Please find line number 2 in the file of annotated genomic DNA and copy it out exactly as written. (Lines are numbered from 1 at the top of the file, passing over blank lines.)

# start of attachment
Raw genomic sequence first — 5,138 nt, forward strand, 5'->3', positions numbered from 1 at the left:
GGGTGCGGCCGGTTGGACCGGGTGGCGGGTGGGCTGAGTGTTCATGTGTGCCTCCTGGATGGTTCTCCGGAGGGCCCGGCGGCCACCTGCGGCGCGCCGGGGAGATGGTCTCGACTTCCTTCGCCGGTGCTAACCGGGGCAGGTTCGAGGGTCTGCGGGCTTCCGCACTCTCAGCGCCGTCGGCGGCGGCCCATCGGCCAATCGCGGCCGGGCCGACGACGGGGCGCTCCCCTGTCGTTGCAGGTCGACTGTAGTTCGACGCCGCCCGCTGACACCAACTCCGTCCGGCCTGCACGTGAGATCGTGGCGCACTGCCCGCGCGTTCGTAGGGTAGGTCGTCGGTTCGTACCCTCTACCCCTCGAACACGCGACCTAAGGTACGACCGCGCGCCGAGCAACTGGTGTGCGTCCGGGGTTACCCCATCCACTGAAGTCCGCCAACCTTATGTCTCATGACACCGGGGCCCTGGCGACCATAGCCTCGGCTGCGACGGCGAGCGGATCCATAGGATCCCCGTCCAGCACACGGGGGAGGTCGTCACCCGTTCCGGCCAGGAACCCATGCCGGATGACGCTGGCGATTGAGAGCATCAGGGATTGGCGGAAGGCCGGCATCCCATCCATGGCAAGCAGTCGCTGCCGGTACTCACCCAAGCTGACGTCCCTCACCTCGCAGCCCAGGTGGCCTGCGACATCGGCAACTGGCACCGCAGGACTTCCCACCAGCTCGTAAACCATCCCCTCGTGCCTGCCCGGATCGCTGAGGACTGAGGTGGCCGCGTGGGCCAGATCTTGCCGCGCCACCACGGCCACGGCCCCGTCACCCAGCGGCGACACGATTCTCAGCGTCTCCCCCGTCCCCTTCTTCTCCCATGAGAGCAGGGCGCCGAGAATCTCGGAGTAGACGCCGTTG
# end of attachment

GGGTGCGGCCGGTTGGACCGGGTGGCGGGTGGGCTGAGTGTTCATGTGTGCCTCCTGGATGGTTCTCCGGAGGGCCCGGCGGCCACCTGCGGCGCGCCGGGGAGATGGTCTCGACTTCCTTCGCCGGTGCTAACCGGGGCAGGTTCGAGGGTCTGCGGGCTTCCGCACTCTCAGCGCCGTCGGCGGCGGCCCATCGGCCAATCGCGGCCGGGCCGACGACGGGGCGCTCCCCTGTCGTTGCAGGTCGACTGTAGTTCGACGCCGCCCGCTGACACCAACTCCGTCCGGCCTGCACGTGAGATCGTGGCGCACTGCCCGCGCGTTCGTAGGGTAGGTCGTCGGTTCGTACCCTCTACCCCTCGAACACGCGACCTAAGGTACGACCGCGCGCCGAGCAACTGGTGTGCGTCCGGGGTTACCCCATCCACTGAAGTCCGCCAACCTTATGTCTCATGACACCGGGGCCCTGGCGACCATAGCCTCGGCTGCGACGGCGAGCGGATCCATAGGATCCCCGTCCAGCACACGGGGGAGGTCGTCACCCGTTCCGGCCAGGAACCCATGCCGGATGACGCTGGCGATTGAGAGCATCAGGGATTGGCGGAAGGCCGGCATCCCATCCATGGCAAGCAGTCGCTGCCGGTACTCACCCAAGCTGACGTCCCTCACCTCGCAGCCCAGGTGGCCTGCGACATCGGCAACTGGCACCGCAGGACTTCCCACCAGCTCGTAAACCATCCCCTCGTGCCTGCCCGGATCGCTGAGGACTGAGGTGGCCGCGTGGGCCAGATCTTGCCGCGCCACCACGGCCACGGCCCCGTCACCCAGCGGCGACACGATTCTCAGCGTCTCCCCCGTCCCCTTCTTCTCCCATGAGAGCAGGGCGCCGAGAATCTCGGAGTAGACGCCGTTG